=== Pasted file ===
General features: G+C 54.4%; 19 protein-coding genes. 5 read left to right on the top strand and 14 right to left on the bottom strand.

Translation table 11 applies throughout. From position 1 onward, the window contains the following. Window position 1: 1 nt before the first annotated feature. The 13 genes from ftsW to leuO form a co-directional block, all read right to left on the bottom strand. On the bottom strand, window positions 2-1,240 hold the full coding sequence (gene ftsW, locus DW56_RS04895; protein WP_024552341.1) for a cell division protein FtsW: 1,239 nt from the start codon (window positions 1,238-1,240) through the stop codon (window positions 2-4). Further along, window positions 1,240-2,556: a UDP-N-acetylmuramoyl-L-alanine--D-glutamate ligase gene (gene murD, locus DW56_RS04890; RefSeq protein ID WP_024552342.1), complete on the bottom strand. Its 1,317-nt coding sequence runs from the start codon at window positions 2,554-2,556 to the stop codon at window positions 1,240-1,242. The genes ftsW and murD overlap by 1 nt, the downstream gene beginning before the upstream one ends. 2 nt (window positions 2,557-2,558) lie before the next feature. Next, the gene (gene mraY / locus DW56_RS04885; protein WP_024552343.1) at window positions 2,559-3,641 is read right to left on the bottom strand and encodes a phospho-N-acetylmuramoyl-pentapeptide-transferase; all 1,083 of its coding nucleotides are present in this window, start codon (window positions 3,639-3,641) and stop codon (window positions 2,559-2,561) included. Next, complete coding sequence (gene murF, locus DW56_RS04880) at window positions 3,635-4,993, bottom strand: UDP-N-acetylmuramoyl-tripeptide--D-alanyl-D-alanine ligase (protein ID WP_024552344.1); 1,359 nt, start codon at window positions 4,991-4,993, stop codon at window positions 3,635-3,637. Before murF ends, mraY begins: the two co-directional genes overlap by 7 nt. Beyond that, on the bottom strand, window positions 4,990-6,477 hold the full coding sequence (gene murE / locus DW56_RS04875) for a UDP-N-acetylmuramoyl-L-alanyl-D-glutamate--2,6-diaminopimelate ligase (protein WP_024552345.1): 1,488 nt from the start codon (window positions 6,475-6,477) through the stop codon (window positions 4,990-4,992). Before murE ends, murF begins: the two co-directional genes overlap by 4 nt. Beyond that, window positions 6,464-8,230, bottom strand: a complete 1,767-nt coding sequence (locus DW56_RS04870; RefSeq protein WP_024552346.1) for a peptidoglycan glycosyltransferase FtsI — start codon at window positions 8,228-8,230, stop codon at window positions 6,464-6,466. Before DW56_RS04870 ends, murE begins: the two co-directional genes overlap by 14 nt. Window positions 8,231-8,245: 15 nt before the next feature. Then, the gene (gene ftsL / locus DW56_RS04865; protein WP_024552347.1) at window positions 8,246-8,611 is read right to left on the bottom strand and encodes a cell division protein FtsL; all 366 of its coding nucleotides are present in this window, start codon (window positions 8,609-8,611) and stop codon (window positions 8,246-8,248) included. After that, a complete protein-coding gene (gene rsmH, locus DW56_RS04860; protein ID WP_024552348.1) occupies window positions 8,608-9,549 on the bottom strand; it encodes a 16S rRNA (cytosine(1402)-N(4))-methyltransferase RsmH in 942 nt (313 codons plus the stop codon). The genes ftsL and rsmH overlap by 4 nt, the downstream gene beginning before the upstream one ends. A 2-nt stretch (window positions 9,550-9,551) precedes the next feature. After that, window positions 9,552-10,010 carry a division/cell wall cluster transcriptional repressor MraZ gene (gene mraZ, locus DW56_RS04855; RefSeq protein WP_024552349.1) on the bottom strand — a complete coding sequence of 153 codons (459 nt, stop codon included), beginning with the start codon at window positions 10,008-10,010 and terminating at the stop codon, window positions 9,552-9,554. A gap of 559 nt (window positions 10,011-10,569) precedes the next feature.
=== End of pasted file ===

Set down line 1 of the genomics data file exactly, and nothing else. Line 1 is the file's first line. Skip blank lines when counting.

General features: G+C 54.4%; 19 protein-coding genes. 5 read left to right on the top strand and 14 right to left on the bottom strand.